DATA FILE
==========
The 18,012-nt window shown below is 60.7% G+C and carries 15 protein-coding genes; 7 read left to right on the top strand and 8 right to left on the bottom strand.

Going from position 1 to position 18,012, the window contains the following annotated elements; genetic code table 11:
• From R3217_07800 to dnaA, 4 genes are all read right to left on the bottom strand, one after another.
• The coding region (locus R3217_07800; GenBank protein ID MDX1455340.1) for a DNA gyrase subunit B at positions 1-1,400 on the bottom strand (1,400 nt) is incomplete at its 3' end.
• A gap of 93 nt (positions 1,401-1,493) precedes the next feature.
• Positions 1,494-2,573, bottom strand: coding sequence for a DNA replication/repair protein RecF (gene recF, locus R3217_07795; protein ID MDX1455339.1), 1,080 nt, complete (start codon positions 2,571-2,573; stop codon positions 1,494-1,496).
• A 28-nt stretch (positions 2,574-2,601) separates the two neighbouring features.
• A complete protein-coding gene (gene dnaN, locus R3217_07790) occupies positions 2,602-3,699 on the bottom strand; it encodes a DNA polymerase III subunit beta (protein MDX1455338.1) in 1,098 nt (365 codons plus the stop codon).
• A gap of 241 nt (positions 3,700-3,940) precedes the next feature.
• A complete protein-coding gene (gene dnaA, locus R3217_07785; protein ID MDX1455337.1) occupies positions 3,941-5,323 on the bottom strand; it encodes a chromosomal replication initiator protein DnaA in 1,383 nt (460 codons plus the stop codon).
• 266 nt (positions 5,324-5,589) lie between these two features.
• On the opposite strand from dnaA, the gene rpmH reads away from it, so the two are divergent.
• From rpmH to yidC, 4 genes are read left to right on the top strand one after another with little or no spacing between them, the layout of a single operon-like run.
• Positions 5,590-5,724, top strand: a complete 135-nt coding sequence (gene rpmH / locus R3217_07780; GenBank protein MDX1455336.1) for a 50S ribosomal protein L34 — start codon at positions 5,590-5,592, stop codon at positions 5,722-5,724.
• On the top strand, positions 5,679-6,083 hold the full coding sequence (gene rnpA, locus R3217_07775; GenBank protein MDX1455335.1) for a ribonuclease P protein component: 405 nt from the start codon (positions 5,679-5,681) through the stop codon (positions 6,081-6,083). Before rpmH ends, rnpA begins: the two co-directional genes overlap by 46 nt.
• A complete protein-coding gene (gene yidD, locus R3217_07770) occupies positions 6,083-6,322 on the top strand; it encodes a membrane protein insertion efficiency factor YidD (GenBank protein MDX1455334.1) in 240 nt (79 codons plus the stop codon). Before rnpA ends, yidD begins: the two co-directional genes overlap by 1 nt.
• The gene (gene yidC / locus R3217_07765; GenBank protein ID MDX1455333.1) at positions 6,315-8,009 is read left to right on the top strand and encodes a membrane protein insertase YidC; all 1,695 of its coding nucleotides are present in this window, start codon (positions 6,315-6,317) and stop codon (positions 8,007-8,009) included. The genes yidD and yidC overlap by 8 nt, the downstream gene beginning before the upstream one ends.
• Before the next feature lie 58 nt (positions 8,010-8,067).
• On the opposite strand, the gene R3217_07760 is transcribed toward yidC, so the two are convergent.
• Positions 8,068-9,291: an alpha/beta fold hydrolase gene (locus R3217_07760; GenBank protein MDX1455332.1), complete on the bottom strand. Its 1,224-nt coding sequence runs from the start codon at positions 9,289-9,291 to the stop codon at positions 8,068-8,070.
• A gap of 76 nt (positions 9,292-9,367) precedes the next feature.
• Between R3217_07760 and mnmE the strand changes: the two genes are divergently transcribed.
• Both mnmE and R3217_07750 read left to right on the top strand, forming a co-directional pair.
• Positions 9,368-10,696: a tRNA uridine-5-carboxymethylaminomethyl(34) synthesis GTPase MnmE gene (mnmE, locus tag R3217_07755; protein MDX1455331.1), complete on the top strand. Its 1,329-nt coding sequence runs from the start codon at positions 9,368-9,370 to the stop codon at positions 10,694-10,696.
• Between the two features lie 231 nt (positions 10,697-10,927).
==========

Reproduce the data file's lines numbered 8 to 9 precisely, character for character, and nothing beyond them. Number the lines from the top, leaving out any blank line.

• A complete protein-coding gene (gene dnaN, locus R3217_07790) occupies positions 2,602-3,699 on the bottom strand; it encodes a DNA polymerase III subunit beta (protein MDX1455338.1) in 1,098 nt (365 codons plus the stop codon).
• A gap of 241 nt (positions 3,700-3,940) precedes the next feature.